Any experienced BK attorney can run a Means Test on their computer. It is not only the income for the number in your family but deductions for multiple items included secured debts and priority debts. You may have children in school. You may have unusual medical expense. A real answer can not be given with the facts laid out in your question. And, running a Means Test is beyond the scope of AVVO. Look for an experienced BK lawyer.
You can't do a Chapter 13 unless your budget shows there is money available to pay into the Plan to accomplish the goals you set in your Chapter 13. For example, if you want to save your house from foreclosure, the Plan must pay off all the past due amounts owed on the property, plus trustee commissions and any legal fees. Hope this perspective helps!
You don't have to file a Chapter 7 bankruptcy if your income is below the median household income. Some people prefer filing a Chapter 7 so that they can discharge unsecured debt. Bankruptcy law offices run a means test. There are other considerations, including how much or little equity is in your primary residence, if you have a car loan, whether you have IRS debt, how much student loans you may have, etc. It's best to meet with a lawyer and get a free initial consultation.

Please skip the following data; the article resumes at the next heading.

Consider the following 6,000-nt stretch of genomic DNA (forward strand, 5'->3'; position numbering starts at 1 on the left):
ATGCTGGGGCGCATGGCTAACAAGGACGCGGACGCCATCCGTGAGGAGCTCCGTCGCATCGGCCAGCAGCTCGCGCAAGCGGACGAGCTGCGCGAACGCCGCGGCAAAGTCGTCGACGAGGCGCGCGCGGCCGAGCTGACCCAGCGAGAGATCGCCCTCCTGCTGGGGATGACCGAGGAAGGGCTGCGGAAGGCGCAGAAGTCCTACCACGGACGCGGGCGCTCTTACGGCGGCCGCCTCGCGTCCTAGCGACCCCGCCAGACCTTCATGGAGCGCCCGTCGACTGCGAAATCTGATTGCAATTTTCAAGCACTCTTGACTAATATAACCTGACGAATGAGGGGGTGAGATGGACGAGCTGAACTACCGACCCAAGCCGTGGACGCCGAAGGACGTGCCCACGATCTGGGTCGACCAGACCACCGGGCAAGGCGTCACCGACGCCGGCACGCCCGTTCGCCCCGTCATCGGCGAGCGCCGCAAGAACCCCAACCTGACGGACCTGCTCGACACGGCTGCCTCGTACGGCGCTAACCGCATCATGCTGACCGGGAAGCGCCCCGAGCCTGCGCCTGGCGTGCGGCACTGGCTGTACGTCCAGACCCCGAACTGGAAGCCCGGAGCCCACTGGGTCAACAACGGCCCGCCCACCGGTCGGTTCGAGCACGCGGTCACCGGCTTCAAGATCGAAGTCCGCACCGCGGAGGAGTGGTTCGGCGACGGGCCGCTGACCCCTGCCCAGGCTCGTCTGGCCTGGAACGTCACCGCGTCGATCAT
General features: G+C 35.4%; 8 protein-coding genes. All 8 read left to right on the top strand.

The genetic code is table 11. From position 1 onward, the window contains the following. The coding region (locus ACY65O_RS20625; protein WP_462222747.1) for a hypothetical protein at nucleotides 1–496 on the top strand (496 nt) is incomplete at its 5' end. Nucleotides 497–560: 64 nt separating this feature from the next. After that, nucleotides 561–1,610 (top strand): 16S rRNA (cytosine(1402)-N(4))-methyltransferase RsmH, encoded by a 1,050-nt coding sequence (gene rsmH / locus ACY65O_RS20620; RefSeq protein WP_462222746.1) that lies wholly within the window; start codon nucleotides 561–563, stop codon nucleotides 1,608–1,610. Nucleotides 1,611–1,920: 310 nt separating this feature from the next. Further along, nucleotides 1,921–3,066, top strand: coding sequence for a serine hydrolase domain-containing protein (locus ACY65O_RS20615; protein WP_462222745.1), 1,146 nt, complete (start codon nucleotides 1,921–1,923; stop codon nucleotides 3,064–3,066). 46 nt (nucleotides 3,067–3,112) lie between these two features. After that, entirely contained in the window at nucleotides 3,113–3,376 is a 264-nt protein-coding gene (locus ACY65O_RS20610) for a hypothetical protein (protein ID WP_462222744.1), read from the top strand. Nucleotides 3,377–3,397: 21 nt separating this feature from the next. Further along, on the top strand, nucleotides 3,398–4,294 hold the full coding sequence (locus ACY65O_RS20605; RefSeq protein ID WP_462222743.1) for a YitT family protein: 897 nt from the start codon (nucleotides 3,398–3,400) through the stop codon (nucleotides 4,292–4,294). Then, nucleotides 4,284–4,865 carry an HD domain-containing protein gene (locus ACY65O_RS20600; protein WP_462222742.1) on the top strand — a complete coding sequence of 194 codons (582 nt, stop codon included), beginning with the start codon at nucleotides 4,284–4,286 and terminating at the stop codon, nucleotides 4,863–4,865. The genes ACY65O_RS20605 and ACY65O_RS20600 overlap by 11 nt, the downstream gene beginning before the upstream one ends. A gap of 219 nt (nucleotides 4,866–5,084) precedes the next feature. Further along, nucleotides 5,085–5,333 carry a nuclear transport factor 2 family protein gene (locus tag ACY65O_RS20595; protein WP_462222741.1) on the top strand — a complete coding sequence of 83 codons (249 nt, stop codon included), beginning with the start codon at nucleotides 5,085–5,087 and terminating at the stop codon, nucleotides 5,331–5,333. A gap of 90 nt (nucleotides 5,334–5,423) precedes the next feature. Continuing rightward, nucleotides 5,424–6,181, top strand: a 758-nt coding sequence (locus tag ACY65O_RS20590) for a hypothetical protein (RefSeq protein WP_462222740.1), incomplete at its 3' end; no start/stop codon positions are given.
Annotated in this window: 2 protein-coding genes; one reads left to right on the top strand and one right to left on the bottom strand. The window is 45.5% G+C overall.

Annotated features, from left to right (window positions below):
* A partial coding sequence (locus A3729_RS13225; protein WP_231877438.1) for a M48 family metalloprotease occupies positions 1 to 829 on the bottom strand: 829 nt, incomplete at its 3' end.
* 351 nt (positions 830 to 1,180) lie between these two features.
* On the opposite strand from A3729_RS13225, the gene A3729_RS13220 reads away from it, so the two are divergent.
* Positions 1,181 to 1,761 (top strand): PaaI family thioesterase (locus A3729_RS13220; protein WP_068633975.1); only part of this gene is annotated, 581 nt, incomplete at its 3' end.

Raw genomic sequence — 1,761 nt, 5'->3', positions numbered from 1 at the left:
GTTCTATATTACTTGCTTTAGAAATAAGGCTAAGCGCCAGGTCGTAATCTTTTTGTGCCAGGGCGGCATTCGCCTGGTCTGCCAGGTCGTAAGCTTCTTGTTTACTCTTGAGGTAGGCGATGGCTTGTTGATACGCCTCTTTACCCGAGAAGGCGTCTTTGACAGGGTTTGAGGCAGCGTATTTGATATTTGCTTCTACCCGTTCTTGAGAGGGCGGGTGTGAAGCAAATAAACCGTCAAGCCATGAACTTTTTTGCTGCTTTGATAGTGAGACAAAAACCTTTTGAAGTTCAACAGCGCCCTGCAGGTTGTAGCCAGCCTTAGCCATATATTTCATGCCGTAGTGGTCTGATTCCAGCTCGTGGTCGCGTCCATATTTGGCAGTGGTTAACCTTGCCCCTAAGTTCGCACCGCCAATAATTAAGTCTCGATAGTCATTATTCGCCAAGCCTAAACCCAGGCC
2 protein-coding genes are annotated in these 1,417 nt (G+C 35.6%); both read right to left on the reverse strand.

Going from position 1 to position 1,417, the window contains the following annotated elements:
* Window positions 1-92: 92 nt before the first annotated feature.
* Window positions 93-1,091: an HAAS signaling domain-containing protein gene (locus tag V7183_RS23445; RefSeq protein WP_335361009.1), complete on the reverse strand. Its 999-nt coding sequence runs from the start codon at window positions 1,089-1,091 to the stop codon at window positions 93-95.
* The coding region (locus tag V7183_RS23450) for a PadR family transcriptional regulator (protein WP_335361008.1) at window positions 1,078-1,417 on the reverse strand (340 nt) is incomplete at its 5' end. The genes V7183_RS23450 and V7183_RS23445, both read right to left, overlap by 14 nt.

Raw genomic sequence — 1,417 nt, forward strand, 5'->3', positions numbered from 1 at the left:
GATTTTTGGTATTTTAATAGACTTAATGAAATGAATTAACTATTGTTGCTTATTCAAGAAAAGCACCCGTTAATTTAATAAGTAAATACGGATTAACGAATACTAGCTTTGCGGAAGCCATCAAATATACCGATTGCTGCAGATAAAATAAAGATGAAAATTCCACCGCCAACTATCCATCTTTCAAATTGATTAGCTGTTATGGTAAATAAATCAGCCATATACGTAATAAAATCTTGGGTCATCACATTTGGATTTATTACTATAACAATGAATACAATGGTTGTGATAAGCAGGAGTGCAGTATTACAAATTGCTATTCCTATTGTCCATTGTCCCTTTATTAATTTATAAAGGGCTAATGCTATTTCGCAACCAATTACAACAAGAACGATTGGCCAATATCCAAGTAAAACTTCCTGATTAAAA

The items I discussed above are for information and not to be relied upon. You should talk with an attorney.
When you consult bankruptcy counsel, tell them that you want to keep your house. You may be able to do that in a Chapter 7 if you are current on the mortgage and you otherwise qualify under the means test and the budget (Schedules I and J) they will have you do.
The means test compares your income with the median income in your state for your family size, and deducts standard IRS expenses for your area and family size, plus secured debts and special circumstances, such as medical expenses.
If you are behind on your mortgage, ask about Chapter 13.
Again, consult a Utah bankruptcy attorney; what I am saying is not legal advice, just things to consider when you consult your attorney.